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Wednesday, October 11, 2006

The Future

I've never been much of a future thinking person. I don't care much about the past either. I pride myself in staying in the present most of the time (generally don't look forward more than a couple of months). I think it helps keep me happy. I don't dwell on the past mistakes and I usually don't worry about what might happen in the future.

However, having to sign up for an Ironman race a year in advance does make one look a little further out. The problem is I can't see what comes next after that. I tell my job that I'm only going to do one of these, but what if one isn't good enough? My friend Rob is considering doing three Ironman races next year. He just did two races this year. Is he nuts? Yah, probably a little, but I know he will perform well at all three and every other smaller distance in-between.

But, back to my dilemma. What comes next? Do I try to be the best employee ever and build a fabulous, professional career as a consulting actuary? Not really my style, but my new company believes in me and would love for me to go there. Do we start a family? I'm 35 now and don't know if I can even have kids, so don't want to stress out about that yet. Do I allow myself the thought that I can do Ironman again, but just not as frequently as once a year? Maybe, that is the ticket. Got to get through the first Ironman before entertaining those thoughts.

I guess this present thinker needs to get back to the present and stay there. Whatever comes next, comes next. Life is too short to rush through. I'll close with my motto and favorite saying:

There is no better time than right now to be happy.

Happiness is a journey, not a destination.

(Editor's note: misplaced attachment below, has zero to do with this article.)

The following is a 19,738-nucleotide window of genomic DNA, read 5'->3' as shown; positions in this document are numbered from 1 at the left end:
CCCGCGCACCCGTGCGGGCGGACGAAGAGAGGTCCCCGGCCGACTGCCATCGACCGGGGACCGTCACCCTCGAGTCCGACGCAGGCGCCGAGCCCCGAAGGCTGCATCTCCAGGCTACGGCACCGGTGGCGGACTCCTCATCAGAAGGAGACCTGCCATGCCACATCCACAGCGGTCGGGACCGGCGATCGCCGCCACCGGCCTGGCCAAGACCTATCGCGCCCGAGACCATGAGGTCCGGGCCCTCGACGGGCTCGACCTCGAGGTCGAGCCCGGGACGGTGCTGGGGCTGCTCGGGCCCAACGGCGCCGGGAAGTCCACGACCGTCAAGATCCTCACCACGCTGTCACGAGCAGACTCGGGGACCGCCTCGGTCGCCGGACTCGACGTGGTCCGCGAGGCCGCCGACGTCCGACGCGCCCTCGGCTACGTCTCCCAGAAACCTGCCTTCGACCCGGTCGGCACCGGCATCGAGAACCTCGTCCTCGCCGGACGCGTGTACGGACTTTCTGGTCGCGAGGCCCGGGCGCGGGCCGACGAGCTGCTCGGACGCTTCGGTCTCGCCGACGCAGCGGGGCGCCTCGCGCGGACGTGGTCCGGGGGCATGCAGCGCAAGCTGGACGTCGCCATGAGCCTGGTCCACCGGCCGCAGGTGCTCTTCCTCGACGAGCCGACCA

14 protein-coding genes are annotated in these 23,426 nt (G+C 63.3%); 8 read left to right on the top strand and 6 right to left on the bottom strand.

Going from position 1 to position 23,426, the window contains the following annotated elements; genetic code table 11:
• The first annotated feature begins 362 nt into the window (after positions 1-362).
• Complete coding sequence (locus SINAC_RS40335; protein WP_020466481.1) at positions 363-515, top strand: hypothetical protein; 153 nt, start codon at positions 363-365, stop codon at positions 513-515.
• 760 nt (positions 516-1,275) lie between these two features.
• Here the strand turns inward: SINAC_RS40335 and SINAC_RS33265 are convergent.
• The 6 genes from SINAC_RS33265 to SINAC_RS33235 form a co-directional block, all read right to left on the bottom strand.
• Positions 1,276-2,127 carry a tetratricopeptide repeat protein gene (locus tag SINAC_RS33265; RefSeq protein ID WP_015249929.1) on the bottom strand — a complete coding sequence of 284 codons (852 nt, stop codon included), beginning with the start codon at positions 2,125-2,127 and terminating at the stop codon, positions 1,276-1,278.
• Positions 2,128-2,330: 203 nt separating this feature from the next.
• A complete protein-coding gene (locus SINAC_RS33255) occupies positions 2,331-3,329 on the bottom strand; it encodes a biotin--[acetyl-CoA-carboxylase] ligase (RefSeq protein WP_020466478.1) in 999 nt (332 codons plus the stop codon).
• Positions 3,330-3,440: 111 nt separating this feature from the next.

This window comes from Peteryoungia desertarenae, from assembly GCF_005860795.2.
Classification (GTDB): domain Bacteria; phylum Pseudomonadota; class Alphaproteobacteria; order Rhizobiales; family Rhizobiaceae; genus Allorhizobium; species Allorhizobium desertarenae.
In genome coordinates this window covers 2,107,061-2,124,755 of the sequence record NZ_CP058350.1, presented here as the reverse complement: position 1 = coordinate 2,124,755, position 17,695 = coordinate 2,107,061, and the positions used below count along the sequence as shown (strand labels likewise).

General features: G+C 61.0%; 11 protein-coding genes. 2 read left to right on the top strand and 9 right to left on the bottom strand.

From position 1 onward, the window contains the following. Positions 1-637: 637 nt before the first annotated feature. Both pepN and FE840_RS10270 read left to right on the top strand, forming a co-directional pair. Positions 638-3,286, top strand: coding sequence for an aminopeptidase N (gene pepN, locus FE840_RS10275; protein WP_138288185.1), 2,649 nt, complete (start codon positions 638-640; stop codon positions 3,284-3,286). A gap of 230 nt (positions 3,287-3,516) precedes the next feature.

So work like you don't need money,

Love like you've never been hurt,

and, dance like no one's watching.


Blogger Jodi said...

I love that saying and totally agree! I don't like to look farther ahead than a year either. It really bothers people that I don't know what I want to do with my life. I think- why the hell would I plan out my future so far ahead? You never know what life is going to throw you. So planning for right now is the best way to go!


10:17 AM

Blogger Papa Louie said...

I love that expression: dance like no one's watching. Now, that's not worried about how you look or what people think while you are having FUN dancing!

2:44 PM

Blogger Lloyd said...

1971 is a good year, eh? Happy Birthday, belated!

I'm all about living one day at a time. At this stage in my life, I don't know any other way.


There are goals in 2007. They are out there. Almost too far out there.

I think you're on the right track.

Let's just try to make it to November, k?

11:17 PM

Blogger E-Speed said...

I think this is one of the reasons I haven't signed on to the Ironman. It is such a long time to plan ahead for and so much can happen in one year!

10:54 AM

Anonymous Jen said...

What a great post!

And, I agree with you completely about being happy today ... if you're always looking ahead to plan for the tomorrows, then you'll miss seeing the joy in today!


11:48 AM

Anonymous Sam said...

Jen--great post!

I think I'm one of those who USED to look day to day then got too caught up in looking to the future.

So yes, IMLP is a ways away, and I'm already nervous and sometimes doubtful, but it's a good reminder to just take it one day at a time, and just keep putting one foot in front of the other! Eventually we'll get to where we're supposed to be.

12:40 PM

Anonymous Matt said...

The wonderful thing about challenging yourself with doing the "impossible" is that at some point it strips everything away - all your preconceived notions about who you are and what you think you can do. That's scary for a lot of people, but for many it helps them see, for the first time, all the possibilities out there for them. It's like a mountain climber who - after a long struggle to get to the peak - for the first time looks out and sees all the other peaks beyond the valley below. This is why we need things like Ironman. It's our version of the mythic hero's journey. A journey where what we learn about ourselves and our place in the world is even more important than the physical journey to the finish line.

5:13 PM

Blogger Deirdre said...

Beautiful, Jen! I like your philosophy!

3:46 PM

Blogger Charlie said...

You probably have, but if not check out the writings of Thich Nhat Hahn. He is a Buddhist monk from Vietnam. You would really like his works.
I Look froward to following your joourney and rooting you on as I begin my taper next July.

10:50 AM


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